BRIGHTON, Colo. (CBS4)- A Colorado couple was among the 11 people killed in a plane crash Friday afternoon on the North Shore of Oahu, Hawaii. Bryan and Ashley Weikel were celebrating their first wedding anniversary on the island when the plane they were riding for skydiving crashed.
In an exclusive interview with CBS4's Dillon Thomas, the Weikel family said the young couple died doing what they loved, exploring the world with the person their dearly loved.
Bryan Weikel's mother, Kathy Weikel-Gerk, and his siblings, Kenneth Reed and Adrienne Keller, told CBS4 the couple was ecstatic to go skydiving on their anniversary trip.
"They wanted to go so bad," Weikel-Gerk said. "I begged him to not go skydiving. I begged him not to go."
The family saw pictures and video on social media from the young couple, last posted at Dillingham Airfield.
"Bryan, on his Snapchat, had posted a video of the plane pulling up to get them. That was the last thing they (posted)," Weikel-Gerk said.
Reed said he texted his brother multiple times in the minutes, and hours, that followed their scheduled jump time. However, after 15 hours without a response, he grew worried.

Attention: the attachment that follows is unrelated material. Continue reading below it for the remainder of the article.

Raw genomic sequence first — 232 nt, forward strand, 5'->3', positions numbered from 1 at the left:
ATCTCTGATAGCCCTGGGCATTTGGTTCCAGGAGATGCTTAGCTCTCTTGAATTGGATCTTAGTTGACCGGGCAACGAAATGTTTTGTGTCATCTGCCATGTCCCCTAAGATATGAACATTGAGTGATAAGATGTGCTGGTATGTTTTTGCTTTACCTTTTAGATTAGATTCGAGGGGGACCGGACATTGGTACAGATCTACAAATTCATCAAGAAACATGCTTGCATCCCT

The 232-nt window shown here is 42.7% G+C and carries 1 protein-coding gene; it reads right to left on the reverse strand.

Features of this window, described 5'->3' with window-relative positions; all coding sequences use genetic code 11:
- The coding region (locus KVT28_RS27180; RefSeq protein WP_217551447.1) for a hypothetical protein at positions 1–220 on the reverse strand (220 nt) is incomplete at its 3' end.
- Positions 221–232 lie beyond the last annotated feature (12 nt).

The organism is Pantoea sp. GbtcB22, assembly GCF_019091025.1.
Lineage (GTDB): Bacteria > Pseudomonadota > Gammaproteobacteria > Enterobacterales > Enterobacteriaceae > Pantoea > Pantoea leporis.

Reed said he got online and Googled skydiving in Hawaii.
"The first thing that popped up was the headline that a plane had crashed. I just knew right then," Reed said. "It is hard to stand back up from something like that."
The family said the tail number on the Snapchat matched the number from the plane that crashed. Witnesses say the plane only raised 75-100 feet off the ground before rolling and crashing in a nosedive.
The family added the coroner in Oahu was unable to confirm the identities of the deceased from the crash at the time this story was published, however they were confident their loved ones were on the plane. They sent dental records to Hawaii for use in the confirmation process.
The Weikels described Bryan as a man who was always trying to make others laugh, while also proving his devout love for his wife. Bryan and Ashley were in love for more than 10 years.
"They didn't do anything without each other. So, the way they went, it was the way it was supposed to go," Reed said.
According to the Associated Press, federal investigators will review repair and inspection records on the skydiving plane that became inverted before crashing shortly after takeoff on Oahu's North Shore, killing all 11 people on board in the deadliest civil aviation accident since 2011.
The same plane sustained substantial damage to its tail section in a 2016 accident while carrying skydivers over Northern California.
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